Today, I remembered Malcolm Campbell, a kid I never even really got to know, and the 3rd Infantry division of the US Army remembered 2 of their own, and a news reporter they chose to make one of their own. Sergeants Stevers and Marshall died while ensuring that their fellow soldiers could continue in the vicious battle that claimed their lives. They were both killed while delivering fuel and ammunition to the rest of their group, who were dangerously low on both, and most certainly would have lost many more had the fuel and ammunition not arrived to re-supply them. David Bloom, of course, died last week of a pulmonary embolism while travelling with the 3rd Infantry. The 3rd Infantry held a memorial service for the three of them this morning. It was a very nice service, considering the circumstances. The chaplain, the commanding officer, and several troops spoke. It was very touching to see how the guys who worked with the 2 sergeants remembered them and how David's collegues remembered him. The troops all spoke well of David as well, because he, like the rest of us embedded with the 3rd Infantry, had truly become part of their "family". I didn't know David at all, as far as I am concerned, my relationship with him was similar to that of all my "normal customers" on the ships. I do my job the best I can, but I don't go out of my way too much to really meet people. David was a mixed box to me - he was very nice when not on camera, but when he was on camera or preparing for it, the focus he had was really something to see. His passion for his work shone through in everything he did that I saw, and I am glad to have had the chance to work with him. One of the things one of the NBC shows mentioned in a memorial to David was a quote from Babe Ruth, I think. It was his reply to a reporter's question about why he played so hard in every game. His reply was something like, "because there may be one person out there who hasn't seen me play yet". The impression I'm left with from David Bloom is that he lived that quote. He was truly amazing to see work, he was at the top of his game, so to speak, and he was very good at it.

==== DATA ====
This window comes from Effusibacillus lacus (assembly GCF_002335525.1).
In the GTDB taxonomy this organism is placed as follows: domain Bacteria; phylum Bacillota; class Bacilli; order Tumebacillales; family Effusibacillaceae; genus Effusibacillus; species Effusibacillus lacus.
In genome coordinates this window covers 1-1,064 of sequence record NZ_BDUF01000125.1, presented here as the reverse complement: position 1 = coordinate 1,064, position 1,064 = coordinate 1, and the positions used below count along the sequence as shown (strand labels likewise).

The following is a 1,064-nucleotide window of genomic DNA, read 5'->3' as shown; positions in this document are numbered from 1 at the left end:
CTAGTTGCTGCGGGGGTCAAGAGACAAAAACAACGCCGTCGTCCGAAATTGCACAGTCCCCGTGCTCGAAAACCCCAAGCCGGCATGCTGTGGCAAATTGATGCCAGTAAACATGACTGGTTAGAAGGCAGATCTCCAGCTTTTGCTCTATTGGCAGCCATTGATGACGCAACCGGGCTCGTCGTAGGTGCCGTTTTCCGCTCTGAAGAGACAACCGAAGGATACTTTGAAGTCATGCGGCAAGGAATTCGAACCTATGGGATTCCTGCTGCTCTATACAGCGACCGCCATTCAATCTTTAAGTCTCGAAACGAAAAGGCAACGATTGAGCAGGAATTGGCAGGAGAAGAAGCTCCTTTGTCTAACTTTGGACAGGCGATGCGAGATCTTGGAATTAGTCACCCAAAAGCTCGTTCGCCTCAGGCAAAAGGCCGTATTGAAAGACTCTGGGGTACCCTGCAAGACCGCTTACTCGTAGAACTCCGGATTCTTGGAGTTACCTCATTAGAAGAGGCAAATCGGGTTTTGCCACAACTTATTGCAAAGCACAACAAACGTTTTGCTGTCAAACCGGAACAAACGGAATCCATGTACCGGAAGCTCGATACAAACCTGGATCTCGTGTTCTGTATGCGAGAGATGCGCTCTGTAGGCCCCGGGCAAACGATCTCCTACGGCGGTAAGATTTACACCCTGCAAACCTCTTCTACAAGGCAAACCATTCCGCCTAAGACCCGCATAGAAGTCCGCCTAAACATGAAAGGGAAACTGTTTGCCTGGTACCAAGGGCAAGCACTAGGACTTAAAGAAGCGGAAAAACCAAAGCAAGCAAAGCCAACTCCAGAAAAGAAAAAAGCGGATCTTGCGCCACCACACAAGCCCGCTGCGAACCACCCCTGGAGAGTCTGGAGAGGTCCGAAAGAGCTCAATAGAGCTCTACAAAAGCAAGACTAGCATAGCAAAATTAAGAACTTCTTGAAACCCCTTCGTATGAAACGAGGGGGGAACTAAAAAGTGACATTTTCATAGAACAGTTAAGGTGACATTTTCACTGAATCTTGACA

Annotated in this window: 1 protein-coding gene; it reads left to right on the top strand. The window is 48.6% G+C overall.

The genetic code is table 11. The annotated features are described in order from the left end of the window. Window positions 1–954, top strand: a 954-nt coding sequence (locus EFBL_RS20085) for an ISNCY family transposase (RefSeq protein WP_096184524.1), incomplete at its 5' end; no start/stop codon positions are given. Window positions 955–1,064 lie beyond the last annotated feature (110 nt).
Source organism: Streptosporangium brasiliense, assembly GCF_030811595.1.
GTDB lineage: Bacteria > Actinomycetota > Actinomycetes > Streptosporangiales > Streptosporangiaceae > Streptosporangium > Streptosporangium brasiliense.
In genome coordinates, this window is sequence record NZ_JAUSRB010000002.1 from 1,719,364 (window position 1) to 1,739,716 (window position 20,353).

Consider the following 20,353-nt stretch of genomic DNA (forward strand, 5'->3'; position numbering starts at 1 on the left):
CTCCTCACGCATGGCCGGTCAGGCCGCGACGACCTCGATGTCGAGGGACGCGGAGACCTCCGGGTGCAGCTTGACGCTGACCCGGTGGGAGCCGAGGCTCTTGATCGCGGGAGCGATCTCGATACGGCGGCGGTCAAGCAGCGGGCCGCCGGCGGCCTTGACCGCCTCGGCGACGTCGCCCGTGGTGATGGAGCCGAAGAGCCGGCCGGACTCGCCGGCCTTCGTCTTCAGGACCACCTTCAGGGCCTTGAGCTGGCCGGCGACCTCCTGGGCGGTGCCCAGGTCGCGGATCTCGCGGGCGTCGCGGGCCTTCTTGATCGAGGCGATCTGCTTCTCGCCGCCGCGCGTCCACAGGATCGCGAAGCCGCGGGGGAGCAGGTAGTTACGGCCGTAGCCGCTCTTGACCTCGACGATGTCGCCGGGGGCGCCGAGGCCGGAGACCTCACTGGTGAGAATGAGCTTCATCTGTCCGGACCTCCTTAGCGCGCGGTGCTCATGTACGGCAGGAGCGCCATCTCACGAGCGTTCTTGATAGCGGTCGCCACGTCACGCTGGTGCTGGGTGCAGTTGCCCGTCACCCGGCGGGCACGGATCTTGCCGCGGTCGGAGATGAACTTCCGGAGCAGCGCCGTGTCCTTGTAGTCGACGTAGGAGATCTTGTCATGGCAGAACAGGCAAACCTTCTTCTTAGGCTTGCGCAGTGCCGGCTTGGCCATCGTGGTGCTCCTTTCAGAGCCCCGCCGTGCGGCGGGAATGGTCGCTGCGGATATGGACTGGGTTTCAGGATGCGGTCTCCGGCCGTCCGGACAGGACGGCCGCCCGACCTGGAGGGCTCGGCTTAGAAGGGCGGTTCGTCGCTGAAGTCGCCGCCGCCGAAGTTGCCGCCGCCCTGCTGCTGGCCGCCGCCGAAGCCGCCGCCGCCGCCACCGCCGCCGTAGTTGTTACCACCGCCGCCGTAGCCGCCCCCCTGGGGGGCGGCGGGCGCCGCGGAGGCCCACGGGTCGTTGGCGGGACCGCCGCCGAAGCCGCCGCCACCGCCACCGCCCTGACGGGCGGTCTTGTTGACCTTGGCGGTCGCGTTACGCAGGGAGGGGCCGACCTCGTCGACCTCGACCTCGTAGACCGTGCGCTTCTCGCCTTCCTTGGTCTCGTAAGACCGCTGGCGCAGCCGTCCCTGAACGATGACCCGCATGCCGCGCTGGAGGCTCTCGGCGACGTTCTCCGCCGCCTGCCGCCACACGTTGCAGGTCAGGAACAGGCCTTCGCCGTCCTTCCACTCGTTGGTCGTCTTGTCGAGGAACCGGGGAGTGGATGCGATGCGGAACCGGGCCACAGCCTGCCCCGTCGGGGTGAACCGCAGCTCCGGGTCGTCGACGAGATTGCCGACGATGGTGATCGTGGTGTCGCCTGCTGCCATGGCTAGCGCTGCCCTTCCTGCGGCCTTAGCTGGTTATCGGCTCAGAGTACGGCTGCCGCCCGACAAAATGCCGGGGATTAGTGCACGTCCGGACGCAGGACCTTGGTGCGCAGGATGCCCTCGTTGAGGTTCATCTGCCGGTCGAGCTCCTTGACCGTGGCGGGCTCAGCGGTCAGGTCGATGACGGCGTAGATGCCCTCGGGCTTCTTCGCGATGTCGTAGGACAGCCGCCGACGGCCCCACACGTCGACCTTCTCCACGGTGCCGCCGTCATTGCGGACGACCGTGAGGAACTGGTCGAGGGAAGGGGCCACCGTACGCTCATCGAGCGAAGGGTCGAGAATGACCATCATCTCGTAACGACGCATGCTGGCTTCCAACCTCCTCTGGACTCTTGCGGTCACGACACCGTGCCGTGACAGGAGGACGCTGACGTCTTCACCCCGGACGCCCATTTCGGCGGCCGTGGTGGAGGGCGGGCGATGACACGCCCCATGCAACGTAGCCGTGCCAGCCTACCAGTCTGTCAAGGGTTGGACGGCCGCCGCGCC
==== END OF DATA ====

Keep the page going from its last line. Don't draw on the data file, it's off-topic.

Godspeed, Sgt. Stevers, Sgt. Marshall, and David Bloom.
Today, I remembered Malcolm Campbell.